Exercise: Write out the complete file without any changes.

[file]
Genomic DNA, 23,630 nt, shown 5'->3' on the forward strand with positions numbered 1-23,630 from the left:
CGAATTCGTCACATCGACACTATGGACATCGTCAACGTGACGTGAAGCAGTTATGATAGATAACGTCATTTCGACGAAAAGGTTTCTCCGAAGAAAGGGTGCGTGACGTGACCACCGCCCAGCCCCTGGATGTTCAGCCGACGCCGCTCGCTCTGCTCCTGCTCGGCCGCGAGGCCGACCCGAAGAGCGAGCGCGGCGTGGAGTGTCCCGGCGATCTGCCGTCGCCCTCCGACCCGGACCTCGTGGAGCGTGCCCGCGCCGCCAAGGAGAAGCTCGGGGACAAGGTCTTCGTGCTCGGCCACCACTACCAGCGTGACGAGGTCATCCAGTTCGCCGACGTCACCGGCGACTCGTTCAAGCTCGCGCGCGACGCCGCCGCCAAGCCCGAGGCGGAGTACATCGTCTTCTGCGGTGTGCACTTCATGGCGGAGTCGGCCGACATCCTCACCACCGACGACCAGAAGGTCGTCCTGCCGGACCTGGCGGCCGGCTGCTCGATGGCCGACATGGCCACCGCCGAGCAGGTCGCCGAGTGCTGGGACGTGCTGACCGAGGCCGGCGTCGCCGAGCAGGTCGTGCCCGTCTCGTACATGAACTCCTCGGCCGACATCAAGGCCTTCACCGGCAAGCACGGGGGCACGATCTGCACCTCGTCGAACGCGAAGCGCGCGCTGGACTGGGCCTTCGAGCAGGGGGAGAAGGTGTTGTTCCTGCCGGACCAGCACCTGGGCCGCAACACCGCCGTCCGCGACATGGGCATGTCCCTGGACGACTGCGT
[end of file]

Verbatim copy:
Genomic DNA, 23,630 nt, shown 5'->3' on the forward strand with positions numbered 1-23,630 from the left:
CGAATTCGTCACATCGACACTATGGACATCGTCAACGTGACGTGAAGCAGTTATGATAGATAACGTCATTTCGACGAAAAGGTTTCTCCGAAGAAAGGGTGCGTGACGTGACCACCGCCCAGCCCCTGGATGTTCAGCCGACGCCGCTCGCTCTGCTCCTGCTCGGCCGCGAGGCCGACCCGAAGAGCGAGCGCGGCGTGGAGTGTCCCGGCGATCTGCCGTCGCCCTCCGACCCGGACCTCGTGGAGCGTGCCCGCGCCGCCAAGGAGAAGCTCGGGGACAAGGTCTTCGTGCTCGGCCACCACTACCAGCGTGACGAGGTCATCCAGTTCGCCGACGTCACCGGCGACTCGTTCAAGCTCGCGCGCGACGCCGCCGCCAAGCCCGAGGCGGAGTACATCGTCTTCTGCGGTGTGCACTTCATGGCGGAGTCGGCCGACATCCTCACCACCGACGACCAGAAGGTCGTCCTGCCGGACCTGGCGGCCGGCTGCTCGATGGCCGACATGGCCACCGCCGAGCAGGTCGCCGAGTGCTGGGACGTGCTGACCGAGGCCGGCGTCGCCGAGCAGGTCGTGCCCGTCTCGTACATGAACTCCTCGGCCGACATCAAGGCCTTCACCGGCAAGCACGGGGGCACGATCTGCACCTCGTCGAACGCGAAGCGCGCGCTGGACTGGGCCTTCGAGCAGGGGGAGAAGGTGTTGTTCCTGCCGGACCAGCACCTGGGCCGCAACACCGCCGTCCGCGACATGGGCATGTCCCTGGACGACTGCGT